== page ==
Acute respiratory distress syndrome (ARDS) is a form of acute diffuse lung injury characterized by inflammation leading to increased pulmonary vascular permeability and decrease of aerated lung tissue, resulting in hypoxemia. Nutrition support for hospitalized ARDS patients typically includes lipid emulsions with a higher polyunsaturated fatty acid (PUFA) content derived from omega-6 oils (usually soybean or safflower).
In a recent study, however, the impact of omega-3 fatty acids prevailed over omega-6s. The study investigated the impact of two different omega-3 to omega-6 ratios on lung cell inflammatory response. The proinflammatory response of human alveolar cells was measured when exposed to either a 1:2 or 1:7 ratio of omega-3 to omega-6 PUFAs. The study demonstrated that shifting the predominant fatty acid from omega-6 to omega-3 lowered proinflammatory mediator release in human alveolar cells.
Alveolar epithelial cells were exposed to an inflammatory stimulus composed of bronchoalveolar lavage fluid collected from ARDS patients after intubation and while on mechanical ventilation. The content of proinflammatory cytokines was markedly elevated in the lavage fluid. After 18 hours the cultured alveolar cells were exposed to DHA and arachidonic acid (AA) in 1:2 and 1:7 ratios respectively. 24 hours later the cultures were evaluated for cytokines and prostaglandins release.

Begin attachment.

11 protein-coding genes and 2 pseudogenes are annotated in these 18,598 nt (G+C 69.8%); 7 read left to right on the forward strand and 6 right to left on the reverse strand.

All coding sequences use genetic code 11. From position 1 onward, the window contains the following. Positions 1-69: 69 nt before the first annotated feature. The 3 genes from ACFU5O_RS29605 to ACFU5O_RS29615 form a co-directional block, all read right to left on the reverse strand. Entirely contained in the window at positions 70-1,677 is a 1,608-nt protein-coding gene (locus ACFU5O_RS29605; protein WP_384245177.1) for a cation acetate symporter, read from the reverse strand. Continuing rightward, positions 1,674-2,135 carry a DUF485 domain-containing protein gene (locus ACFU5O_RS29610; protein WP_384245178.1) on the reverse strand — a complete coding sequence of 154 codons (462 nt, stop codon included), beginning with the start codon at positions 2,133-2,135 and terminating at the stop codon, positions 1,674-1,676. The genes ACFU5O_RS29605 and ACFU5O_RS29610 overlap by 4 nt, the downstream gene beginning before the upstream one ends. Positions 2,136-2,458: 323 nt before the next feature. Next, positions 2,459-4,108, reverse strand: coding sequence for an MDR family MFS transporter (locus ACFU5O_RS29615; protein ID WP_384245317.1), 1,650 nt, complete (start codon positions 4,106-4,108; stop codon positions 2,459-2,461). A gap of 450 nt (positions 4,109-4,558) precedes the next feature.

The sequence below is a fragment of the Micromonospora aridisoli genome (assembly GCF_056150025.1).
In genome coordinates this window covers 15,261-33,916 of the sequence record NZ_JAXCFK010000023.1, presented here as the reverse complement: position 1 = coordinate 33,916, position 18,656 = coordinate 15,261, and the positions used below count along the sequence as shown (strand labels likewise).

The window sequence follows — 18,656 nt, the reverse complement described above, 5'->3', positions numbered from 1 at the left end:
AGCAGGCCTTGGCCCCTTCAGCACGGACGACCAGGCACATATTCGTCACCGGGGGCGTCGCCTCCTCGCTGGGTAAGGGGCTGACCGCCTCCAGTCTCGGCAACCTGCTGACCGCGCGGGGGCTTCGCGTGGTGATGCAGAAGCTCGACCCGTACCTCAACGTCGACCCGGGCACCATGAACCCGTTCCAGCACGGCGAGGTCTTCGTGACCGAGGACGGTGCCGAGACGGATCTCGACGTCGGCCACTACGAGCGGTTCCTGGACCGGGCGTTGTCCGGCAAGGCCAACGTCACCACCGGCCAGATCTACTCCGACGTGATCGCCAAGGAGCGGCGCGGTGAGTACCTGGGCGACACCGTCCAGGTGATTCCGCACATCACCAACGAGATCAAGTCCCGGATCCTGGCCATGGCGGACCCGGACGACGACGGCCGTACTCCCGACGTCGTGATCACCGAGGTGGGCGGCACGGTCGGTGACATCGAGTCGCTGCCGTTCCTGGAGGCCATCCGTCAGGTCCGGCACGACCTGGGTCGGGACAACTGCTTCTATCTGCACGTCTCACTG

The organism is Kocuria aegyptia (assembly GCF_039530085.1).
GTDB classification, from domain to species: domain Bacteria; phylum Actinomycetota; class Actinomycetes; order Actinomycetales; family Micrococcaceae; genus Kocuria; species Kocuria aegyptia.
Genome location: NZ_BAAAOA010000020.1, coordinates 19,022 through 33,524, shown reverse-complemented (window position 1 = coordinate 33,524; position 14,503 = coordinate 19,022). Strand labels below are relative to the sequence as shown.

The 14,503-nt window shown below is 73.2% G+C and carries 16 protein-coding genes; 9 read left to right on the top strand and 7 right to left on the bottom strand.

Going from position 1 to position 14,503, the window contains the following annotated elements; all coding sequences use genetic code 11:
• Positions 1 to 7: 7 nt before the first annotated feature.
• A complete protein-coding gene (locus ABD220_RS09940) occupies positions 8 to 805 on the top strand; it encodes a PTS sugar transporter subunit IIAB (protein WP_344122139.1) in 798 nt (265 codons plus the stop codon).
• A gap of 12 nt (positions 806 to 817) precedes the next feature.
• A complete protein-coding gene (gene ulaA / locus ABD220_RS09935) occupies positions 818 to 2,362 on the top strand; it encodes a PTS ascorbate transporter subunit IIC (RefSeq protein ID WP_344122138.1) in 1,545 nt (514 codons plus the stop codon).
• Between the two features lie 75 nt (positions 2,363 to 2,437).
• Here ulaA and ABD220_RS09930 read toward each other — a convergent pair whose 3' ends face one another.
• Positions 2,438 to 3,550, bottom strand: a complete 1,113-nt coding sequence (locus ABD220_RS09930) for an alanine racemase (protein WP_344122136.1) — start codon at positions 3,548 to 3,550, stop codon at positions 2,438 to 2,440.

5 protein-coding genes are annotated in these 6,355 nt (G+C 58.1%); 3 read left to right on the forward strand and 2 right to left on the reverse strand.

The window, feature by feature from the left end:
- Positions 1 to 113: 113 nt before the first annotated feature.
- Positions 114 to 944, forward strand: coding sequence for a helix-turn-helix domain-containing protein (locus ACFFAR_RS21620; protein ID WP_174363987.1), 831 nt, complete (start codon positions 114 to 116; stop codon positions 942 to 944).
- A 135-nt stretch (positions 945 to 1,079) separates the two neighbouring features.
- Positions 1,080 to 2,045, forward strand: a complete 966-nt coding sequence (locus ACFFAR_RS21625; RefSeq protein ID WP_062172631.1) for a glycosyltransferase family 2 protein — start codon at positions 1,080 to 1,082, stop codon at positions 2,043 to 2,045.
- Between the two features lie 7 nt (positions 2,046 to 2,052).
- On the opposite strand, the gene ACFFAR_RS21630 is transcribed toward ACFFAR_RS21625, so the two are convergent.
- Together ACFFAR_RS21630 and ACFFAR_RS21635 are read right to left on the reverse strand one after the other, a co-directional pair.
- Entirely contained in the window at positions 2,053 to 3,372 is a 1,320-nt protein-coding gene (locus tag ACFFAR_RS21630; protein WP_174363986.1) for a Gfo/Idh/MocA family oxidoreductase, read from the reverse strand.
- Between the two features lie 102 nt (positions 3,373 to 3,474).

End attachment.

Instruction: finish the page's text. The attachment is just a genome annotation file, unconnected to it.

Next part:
Results showed that the 1:2 DHA/AA ratio reversed the predominance of omega-6 over omega-3 in the cell membranes. In addition, proinflammatory cytokine release was reduced by the 1:2 ratio but increased with the 1:7 ratio. Also, the 1:2 ratio reduced COX-2 and PGE2 as well as NF-κB, while it increased activation of PPARγ and IL-10 release.
People eating a standard American diet tend to demonstrate a high omega-6 to omega-3 ratio and it is compelling to note the impact these ratios have on cytokine balance. The ability of DHA to downregulate cytokine and prostaglandin release suggests that this PUFA might be useful as a nutrient to support healthy inflammatory processes.
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